The next 18 miles of the path saw no structures directly hit. The tornado wound deep through forested wilderness. It crossed the Big Black River into Hinds County and passed back again into Warren County before moving into Yazoo County. Very coarse aerial imagery taken in the months and years after the event was analyzed to determine this track. While treefall may have persisted, the tornado was not as significant in those 18 miles as it had been near Bovina.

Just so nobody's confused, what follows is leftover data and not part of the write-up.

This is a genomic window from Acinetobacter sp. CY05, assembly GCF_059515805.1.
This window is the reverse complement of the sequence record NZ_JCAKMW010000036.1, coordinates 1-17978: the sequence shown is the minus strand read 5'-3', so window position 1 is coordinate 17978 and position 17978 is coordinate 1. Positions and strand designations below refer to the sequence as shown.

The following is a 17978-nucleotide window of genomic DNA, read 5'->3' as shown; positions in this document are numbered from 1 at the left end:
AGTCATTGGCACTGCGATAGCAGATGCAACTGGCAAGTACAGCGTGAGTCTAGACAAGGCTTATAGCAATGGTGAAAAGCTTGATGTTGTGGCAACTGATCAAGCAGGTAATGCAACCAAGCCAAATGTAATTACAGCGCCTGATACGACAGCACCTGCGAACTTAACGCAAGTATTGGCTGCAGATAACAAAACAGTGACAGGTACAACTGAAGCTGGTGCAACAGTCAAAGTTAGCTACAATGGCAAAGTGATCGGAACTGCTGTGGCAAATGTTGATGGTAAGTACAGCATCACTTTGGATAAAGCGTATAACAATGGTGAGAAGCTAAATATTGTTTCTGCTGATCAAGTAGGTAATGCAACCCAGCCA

About 5.5 miles WSW of Bentonia, the damage swath began to be far more apparent. A November 1971 color infrared aerial photo from the USGS showed where areas of woods were destroyed. The worst sections were near Wilson Road, Highway 433, and Terrell Road, where almost all trees were razed. We were able to deduce that a handful of residences were destroyed.

There were eight fatalities in this area, four of which were 3.7 miles west of Bentonia along Highway 433. The names are Garnett Brown, 71; William Brown, 16; Clemmie Thornton, 74; and Pearlena Thornton, 70. Per an April 26, 1971 edition of the Clarion-Ledger, Clemmie had been perforated by a fence post and fought for two months at the University Hospital in Jackson before succumbing to injuries. Unfortunately, no other information was found relating to this portion of the path.